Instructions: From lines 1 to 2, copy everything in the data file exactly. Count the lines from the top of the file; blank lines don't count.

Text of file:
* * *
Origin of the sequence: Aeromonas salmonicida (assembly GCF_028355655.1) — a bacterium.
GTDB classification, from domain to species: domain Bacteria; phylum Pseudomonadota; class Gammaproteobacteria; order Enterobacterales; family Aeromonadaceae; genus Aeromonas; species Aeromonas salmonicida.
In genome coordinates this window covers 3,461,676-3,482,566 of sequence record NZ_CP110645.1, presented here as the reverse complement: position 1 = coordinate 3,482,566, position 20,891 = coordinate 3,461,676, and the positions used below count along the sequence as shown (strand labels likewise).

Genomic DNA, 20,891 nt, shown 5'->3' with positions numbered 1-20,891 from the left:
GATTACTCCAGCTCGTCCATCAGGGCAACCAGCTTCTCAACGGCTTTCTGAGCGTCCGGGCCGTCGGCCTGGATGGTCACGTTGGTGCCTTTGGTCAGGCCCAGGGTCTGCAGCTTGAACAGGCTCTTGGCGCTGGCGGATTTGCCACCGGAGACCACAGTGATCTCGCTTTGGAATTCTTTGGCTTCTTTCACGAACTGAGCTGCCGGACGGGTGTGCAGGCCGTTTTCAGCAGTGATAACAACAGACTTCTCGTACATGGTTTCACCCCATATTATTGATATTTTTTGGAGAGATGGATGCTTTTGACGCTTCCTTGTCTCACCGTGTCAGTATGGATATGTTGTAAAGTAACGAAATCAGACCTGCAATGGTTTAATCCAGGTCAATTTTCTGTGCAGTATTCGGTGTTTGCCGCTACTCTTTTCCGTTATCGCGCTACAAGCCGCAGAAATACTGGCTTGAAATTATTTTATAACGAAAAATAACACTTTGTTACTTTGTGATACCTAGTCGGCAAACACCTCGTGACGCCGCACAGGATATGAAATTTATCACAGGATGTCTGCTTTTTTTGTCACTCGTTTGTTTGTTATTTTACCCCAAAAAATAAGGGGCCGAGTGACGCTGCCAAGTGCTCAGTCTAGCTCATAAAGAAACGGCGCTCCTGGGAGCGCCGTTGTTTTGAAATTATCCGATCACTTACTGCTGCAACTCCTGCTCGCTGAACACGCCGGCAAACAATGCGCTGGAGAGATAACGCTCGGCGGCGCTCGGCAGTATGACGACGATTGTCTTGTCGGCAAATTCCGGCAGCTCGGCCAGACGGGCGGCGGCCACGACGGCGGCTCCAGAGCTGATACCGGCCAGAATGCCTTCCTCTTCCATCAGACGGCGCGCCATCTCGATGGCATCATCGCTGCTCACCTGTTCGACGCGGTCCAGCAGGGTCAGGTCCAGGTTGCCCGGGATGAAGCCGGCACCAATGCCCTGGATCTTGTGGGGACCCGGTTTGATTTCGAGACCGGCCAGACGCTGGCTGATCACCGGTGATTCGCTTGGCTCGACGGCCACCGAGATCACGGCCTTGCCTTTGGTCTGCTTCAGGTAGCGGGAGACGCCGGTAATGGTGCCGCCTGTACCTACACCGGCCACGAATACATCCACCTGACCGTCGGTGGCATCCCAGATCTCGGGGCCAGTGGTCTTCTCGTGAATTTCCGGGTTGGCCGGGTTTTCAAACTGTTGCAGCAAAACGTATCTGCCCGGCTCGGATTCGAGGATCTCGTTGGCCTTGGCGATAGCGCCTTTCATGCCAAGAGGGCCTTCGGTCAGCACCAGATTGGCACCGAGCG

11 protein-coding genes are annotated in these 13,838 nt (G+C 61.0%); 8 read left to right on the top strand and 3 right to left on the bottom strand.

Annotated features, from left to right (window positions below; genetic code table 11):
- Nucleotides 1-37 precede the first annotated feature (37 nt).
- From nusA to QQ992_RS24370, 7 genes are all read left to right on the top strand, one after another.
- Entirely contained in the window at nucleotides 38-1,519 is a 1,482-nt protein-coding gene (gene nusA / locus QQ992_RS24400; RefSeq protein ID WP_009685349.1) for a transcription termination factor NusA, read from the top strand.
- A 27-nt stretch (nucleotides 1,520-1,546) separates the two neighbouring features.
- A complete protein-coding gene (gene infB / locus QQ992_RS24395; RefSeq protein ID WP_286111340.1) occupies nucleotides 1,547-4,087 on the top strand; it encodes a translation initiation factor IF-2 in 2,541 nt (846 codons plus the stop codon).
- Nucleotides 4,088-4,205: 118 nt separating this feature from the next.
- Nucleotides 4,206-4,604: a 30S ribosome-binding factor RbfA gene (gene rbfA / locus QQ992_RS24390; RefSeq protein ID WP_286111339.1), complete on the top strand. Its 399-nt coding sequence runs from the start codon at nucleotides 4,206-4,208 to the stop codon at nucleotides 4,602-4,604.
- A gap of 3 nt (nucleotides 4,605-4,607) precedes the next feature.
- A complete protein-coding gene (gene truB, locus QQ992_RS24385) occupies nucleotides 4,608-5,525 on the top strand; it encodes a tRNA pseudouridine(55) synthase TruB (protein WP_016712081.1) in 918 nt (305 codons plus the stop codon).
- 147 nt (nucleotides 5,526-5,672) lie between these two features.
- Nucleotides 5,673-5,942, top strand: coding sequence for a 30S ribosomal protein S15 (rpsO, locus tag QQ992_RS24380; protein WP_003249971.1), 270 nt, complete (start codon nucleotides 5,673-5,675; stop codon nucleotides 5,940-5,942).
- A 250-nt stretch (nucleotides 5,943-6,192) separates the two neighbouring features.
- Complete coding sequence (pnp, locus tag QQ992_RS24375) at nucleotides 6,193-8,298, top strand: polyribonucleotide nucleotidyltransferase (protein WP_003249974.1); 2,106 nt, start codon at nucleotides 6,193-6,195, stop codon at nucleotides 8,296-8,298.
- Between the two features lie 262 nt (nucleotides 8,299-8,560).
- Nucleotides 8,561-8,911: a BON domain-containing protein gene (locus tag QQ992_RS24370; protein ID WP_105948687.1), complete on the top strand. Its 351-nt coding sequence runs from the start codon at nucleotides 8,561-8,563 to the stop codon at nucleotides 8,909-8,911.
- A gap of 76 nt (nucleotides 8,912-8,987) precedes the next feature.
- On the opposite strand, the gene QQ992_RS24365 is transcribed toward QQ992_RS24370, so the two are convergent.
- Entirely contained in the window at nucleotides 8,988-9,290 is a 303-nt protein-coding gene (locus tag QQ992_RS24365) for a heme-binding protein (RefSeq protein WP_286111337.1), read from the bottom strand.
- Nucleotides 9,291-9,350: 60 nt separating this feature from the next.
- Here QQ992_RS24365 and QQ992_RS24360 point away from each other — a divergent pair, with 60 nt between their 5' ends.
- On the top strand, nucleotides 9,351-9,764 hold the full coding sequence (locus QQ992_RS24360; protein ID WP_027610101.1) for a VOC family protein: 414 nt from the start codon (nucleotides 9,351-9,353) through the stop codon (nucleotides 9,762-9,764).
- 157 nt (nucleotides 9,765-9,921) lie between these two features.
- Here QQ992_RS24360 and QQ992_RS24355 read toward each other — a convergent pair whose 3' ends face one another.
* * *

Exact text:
Origin of the sequence: Aeromonas salmonicida (assembly GCF_028355655.1) — a bacterium.
GTDB classification, from domain to species: domain Bacteria; phylum Pseudomonadota; class Gammaproteobacteria; order Enterobacterales; family Aeromonadaceae; genus Aeromonas; species Aeromonas salmonicida.